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Is Urban Decay Bringing Back Its Edible Body Powders?

So, Urban Decay Might Bring Back Its Iconic Edible Body Powders

NEW YORK, NY - MAY 04:  Urban Decay Co-founder Wendy Zomnir attends  Urban Decay: Vice After Dark at Greenpoint Terminal on May 4, 2016 in New York City.  (Photo by Steven A Henry/Getty Images)
Getty / Steven A Henryk

Some teens hide weed or alcohol from their parents; I stashed Urban Decay's Lickable Body Powder under my bed. (OK, there was some booze under there, too — sorry, Mom.) As a dateless wonder, I had no business owning the edible body powder, and yet, I was obsessed. Everything about it was wrong in all the right ways, including the block 1970s-esque script on the packaging, which slightly resembles the typeface used on the Deep Throat poster. The shimmering, all-over highlighter was so ubiquitous with cool kids behaving badly that the marshmallow flavor even secured placement in the classic 2006 film Mean Girls.

Sadly, much like youth, Lickable Body Powder's existence was fleeting. Urban Decay stopped producing the luminizer in 2013. So when the brand founder Wende Zomnir stopped by POPSUGAR's offices earlier this week, I needed to ask (for a friend, of course): given the resurgence of '90s and midaughts beauty trends, would we ever see the glorious return of Edible Body Powder?

The answer will leave nostalgic millennials cheering in their Juicy tracksuits. With her PR reps keeping a watchful eye nearby, Wende cautiously told me, "They might come back." How much of a might would that happen to be? "Maybe body powder is coming back," she suggested, before flipping the interview around on me to do some market research.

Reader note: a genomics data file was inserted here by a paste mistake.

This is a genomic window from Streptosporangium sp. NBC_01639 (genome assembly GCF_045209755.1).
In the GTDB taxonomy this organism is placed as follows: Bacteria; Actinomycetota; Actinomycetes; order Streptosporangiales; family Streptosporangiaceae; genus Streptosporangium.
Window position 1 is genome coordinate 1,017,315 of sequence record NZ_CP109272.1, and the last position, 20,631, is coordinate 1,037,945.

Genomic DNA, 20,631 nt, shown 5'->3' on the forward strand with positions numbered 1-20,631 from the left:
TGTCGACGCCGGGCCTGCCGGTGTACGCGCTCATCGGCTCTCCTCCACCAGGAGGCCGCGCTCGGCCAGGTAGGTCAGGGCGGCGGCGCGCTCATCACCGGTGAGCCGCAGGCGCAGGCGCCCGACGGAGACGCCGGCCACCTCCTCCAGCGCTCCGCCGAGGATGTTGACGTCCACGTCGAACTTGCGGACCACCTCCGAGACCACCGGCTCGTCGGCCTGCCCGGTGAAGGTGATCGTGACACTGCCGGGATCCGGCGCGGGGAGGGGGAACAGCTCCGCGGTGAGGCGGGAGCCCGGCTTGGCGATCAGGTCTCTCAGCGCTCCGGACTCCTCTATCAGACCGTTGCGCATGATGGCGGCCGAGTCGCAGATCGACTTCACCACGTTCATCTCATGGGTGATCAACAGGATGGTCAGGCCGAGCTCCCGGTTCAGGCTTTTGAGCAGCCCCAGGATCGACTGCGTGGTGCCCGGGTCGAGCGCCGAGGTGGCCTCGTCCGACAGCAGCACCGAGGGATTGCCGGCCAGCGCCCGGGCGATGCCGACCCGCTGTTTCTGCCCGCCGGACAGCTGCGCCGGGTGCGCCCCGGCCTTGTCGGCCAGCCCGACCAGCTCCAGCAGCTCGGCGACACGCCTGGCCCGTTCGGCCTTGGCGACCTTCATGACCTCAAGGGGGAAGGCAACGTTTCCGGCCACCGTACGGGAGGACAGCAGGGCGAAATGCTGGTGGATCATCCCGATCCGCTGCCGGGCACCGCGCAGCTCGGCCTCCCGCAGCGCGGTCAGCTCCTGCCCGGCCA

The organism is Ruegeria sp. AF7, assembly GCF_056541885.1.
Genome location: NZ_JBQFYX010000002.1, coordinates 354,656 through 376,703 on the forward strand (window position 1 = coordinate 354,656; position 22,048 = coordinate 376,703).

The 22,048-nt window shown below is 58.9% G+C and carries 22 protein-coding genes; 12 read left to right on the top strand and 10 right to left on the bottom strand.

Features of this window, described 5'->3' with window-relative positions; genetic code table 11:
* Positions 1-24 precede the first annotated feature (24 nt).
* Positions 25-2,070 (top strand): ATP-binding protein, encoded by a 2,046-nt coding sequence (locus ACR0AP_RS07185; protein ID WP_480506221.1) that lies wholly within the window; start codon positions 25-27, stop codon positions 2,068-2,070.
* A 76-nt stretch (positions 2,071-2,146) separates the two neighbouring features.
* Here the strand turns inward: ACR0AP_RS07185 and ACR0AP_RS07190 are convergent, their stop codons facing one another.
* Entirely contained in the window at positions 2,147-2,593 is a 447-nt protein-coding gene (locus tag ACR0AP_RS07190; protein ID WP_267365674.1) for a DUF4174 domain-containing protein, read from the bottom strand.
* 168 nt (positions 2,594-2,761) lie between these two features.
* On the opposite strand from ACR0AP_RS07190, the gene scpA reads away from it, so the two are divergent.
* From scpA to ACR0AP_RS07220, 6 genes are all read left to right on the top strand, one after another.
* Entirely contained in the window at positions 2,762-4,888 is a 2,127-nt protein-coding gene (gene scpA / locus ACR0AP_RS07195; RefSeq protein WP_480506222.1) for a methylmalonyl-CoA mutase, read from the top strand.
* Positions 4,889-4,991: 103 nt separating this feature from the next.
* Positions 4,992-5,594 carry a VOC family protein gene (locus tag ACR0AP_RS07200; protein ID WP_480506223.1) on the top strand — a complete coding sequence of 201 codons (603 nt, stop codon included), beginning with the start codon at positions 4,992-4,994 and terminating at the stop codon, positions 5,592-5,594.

"Would you want them back in the same container with the tassel?" she asked. "Like retro, vintage, not modernized packaging?" Since I believe you shouldn't mess with perfection, my vote went to keeping the iconic OG case.

"Usually, we start kind of in the gutter and then work our way up."

Of course, edible body powder is not the wildest item Urban has whipped up. The brand is known for its edgy advertising — last year, it dubbed its Troublemaker mascara "sex-proof" (a true claim, BTW), and its vault of beloved Naked Heat palettes is called Naked 4Some. Is there anything that's too wild for Wende?

"We had the Triple X Shine Lip Glosses," she recalled. (Pour one out for another discontinued option that's gone too soon). "We did a show with Betsey Johnson, and we did a red gloss just for the show. Betsey and I both wanted to name it 'I Heart BJ,' but we got shut down on that. Usually, we start kind of in the gutter and then work our way up."

Something definitely not in the gutter? Wende's extremely elevated makeup game. During her visit, girlfriend sported a full monochromatic, matching purple glitter lip and eye shadow. The effect was truly hypnotizing — I don't think I've ever had such great eye contact than during our interview, when my gaze stayed glued to her shimmering lids. And I'm not alone.

"I met my assistant at the gym because she nearly dropped a barbell on me," Wende recalled. "We were both bench-pressing, and she was supposed to be my partner in spotting me. And I'm like, 'I need help. Help!' She's like, 'Oh I'm sorry! I was bedazzled by your eye shadow!'"

Luckily, Wende has passed those skills down to her preteen sons, who are 15- and 12-years-old. "They know how to put on false eyelashes. They don't hesitate to say, 'Oh, I've got a play in school. Can you do a smokey eye on me?'" She often refers to her children and husband as the "three feminists in my house," and one family tradition includes getting matching manicures in colors that support their favorite sports team, the San Diego Chargers.

As Wende puts it, "I'm making the best husbands!" And she's also making more edible body powder. Maybe.

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